- Chicago Public Schools CEO Barbara Byrd-Bennett has resigned as feds continue their scrutiny of a $20.5 million, no-bid contract that CPS entered with her former employer, SUPES Academy, in 2013.
- Byrd-Bennett's resignation letter made no mention of the investigation, though Mayor Rahm Emanuel's subsequent statement read that he is "saddened by the circumstances" leading to her decision.
- Byrd-Bennett, who took a paid leave of absence in April, has yet to be accused of any wrongdoing, and interim CEO Jesse Ruiz is expected to continue in that role for the time being.
SUPES Academy, which provides "leadership development services" to school leaders, principals, and administrators, previously employed Byrd-Bennett as a consultant. The contract at the center of the current investigation came about a few months after her appointment by Emanuel in fall 2012. Since then, CPS has paid SUPES about $15 million — just under $4 million a year. It's a staggering amount of money for a professional development company that only focuses on upper-level leadership and not teachers.
While the investigation was initially looking solely at CPS and its relationship with SUPES, it has expanded a bit to the Emanuel's office. According to the Chicago Tribune, subpoenaed letters from SUPES to City Hall brag about the sway they have over the mayor's office, saying that they were "heavily involved in the recruiting the current Chief Executive Officer, both the former and current Chief Education Officer, and the current Chief of Staff."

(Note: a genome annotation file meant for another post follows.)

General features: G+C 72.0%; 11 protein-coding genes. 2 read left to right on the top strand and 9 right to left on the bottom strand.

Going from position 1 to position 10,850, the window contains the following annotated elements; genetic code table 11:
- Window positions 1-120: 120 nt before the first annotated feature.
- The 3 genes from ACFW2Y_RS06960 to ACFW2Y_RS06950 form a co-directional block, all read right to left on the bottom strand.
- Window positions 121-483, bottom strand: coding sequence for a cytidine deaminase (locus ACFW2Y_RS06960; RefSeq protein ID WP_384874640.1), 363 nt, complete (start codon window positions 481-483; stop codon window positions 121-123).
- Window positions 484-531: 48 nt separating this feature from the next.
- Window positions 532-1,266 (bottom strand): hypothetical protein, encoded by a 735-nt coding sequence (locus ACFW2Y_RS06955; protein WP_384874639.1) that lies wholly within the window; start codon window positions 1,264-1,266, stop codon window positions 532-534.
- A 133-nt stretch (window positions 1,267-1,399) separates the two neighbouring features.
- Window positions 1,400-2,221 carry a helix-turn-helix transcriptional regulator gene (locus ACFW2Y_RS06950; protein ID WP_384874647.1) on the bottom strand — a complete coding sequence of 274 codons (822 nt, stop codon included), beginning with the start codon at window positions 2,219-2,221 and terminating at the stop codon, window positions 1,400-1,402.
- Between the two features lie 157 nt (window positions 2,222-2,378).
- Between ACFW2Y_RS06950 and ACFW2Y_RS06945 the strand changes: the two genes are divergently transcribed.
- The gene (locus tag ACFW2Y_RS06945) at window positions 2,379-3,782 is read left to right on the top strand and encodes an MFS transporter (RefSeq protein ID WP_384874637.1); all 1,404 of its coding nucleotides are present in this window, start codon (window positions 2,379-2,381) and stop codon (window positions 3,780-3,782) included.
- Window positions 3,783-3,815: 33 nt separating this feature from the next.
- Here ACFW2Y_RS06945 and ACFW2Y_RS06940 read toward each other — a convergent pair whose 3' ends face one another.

If anything, this case indicates the need for better oversight of administrators, school leaders, and public officials making decisions about all of these people. Teachers currently have extensive paper trails — every student's score is attached to them — while there isn't as much that follows a school leader.
Take for example the fact that when Byrd-Bennett ran Cleveland's public school system from 1998 to 2006, a state audit was commissioned because there was speculation that she was spending private donations on restaurants and hotels. The Chicago Tribune later reported that while the audit found nothing necessarily illegal, the auditors did suggest the district pay more attention to its budget. In 2010, when Byrd-Bennett was chief academic and accountability officer of Detroit Public Schools, she made news by signing a multi-year, $40 million partnership with Houghton Mifflin Harcourt known as "Destination: Detroit." What wasn't disclosed at the time of purchase was that Byrd-Bennett had been the “superintendent-in-residence” at the publisher prior to joining DPS.